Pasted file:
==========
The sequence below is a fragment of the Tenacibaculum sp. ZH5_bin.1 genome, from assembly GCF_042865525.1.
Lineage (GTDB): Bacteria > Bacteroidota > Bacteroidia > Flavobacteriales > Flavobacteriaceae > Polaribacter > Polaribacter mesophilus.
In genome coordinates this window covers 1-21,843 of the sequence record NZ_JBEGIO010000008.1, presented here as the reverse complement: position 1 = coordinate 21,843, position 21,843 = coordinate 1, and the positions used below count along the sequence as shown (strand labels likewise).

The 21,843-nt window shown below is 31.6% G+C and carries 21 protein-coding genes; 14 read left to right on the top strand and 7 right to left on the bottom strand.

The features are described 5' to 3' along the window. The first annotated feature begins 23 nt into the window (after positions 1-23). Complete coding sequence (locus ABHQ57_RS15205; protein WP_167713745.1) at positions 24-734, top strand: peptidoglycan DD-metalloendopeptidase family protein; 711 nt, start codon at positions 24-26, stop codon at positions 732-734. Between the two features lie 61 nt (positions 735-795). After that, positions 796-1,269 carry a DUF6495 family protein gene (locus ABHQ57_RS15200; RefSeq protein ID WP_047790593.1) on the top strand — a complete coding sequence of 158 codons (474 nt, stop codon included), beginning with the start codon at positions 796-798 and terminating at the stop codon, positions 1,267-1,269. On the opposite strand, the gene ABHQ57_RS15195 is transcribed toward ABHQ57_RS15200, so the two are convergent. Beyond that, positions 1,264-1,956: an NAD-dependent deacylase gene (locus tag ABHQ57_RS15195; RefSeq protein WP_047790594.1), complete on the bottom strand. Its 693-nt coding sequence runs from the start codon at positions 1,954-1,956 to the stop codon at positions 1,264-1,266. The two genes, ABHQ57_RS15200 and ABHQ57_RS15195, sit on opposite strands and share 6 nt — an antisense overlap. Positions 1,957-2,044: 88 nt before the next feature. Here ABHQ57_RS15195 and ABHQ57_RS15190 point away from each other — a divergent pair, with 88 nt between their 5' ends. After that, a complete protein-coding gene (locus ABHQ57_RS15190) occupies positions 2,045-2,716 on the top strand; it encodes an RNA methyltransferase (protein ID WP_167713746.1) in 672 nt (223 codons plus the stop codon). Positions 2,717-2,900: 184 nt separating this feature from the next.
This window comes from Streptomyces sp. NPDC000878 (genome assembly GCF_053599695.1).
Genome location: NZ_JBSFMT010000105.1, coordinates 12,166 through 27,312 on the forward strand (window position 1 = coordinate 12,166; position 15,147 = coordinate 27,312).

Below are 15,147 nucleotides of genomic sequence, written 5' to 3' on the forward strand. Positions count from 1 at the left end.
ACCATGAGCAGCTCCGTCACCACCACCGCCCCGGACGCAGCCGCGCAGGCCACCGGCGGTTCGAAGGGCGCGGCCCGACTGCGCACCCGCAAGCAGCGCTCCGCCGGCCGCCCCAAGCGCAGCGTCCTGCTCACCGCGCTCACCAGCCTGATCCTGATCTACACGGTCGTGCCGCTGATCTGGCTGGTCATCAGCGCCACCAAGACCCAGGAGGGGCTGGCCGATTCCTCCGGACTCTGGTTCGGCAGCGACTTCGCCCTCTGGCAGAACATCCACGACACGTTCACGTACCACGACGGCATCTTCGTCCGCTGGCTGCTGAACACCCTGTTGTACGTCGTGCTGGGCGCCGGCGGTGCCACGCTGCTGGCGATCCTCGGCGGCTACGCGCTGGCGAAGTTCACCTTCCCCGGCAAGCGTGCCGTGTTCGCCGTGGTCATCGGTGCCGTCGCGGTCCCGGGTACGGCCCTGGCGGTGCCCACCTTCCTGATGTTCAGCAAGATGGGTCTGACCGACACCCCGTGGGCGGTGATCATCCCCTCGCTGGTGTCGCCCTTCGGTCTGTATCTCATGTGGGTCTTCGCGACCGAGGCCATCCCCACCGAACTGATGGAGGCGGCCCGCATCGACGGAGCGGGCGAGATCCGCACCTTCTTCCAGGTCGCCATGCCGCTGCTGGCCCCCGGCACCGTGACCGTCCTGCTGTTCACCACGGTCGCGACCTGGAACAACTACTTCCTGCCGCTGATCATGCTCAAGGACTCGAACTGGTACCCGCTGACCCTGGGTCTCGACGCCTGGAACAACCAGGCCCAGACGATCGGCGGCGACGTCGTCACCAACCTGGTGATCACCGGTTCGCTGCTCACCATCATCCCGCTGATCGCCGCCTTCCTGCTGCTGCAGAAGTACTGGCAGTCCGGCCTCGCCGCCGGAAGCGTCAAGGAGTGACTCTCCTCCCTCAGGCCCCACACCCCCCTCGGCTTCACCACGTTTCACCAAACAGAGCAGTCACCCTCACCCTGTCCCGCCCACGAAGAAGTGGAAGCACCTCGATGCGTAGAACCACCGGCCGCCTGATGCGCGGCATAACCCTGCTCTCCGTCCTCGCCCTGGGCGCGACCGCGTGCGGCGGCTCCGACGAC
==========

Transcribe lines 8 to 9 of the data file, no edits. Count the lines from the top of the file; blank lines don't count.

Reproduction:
Below are 15,147 nucleotides of genomic sequence, written 5' to 3' on the forward strand. Positions count from 1 at the left end.
ACCATGAGCAGCTCCGTCACCACCACCGCCCCGGACGCAGCCGCGCAGGCCACCGGCGGTTCGAAGGGCGCGGCCCGACTGCGCACCCGCAAGCAGCGCTCCGCCGGCCGCCCCAAGCGCAGCGTCCTGCTCACCGCGCTCACCAGCCTGATCCTGATCTACACGGTCGTGCCGCTGATCTGGCTGGTCATCAGCGCCACCAAGACCCAGGAGGGGCTGGCCGATTCCTCCGGACTCTGGTTCGGCAGCGACTTCGCCCTCTGGCAGAACATCCACGACACGTTCACGTACCACGACGGCATCTTCGTCCGCTGGCTGCTGAACACCCTGTTGTACGTCGTGCTGGGCGCCGGCGGTGCCACGCTGCTGGCGATCCTCGGCGGCTACGCGCTGGCGAAGTTCACCTTCCCCGGCAAGCGTGCCGTGTTCGCCGTGGTCATCGGTGCCGTCGCGGTCCCGGGTACGGCCCTGGCGGTGCCCACCTTCCTGATGTTCAGCAAGATGGGTCTGACCGACACCCCGTGGGCGGTGATCATCCCCTCGCTGGTGTCGCCCTTCGGTCTGTATCTCATGTGGGTCTTCGCGACCGAGGCCATCCCCACCGAACTGATGGAGGCGGCCCGCATCGACGGAGCGGGCGAGATCCGCACCTTCTTCCAGGTCGCCATGCCGCTGCTGGCCCCCGGCACCGTGACCGTCCTGCTGTTCACCACGGTCGCGACCTGGAACAACTACTTCCTGCCGCTGATCATGCTCAAGGACTCGAACTGGTACCCGCTGACCCTGGGTCTCGACGCCTGGAACAACCAGGCCCAGACGATCGGCGGCGACGTCGTCACCAACCTGGTGATCACCGGTTCGCTGCTCACCATCATCCCGCTGATCGCCGCCTTCCTGCTGCTGCAGAAGTACTGGCAGTCCGGCCTCGCCGCCGGAAGCGTCAAGGAGTGACTCTCCTCCCTCAGGCCCCACACCCCCCTCGGCTTCACCACGTTTCACCAAACAGAGCAGTCACCCTCACCCTGTCCCGCCCACGAAGAAGTGGAAGCACCTCGATGCGTAGAACCACCGGCCGCCTGATGCGCGGCATAACCCTGCTCTCCGTCCTCGCCCTGGGCGCGACCGCGTGCGGCGGCTCCGACGAC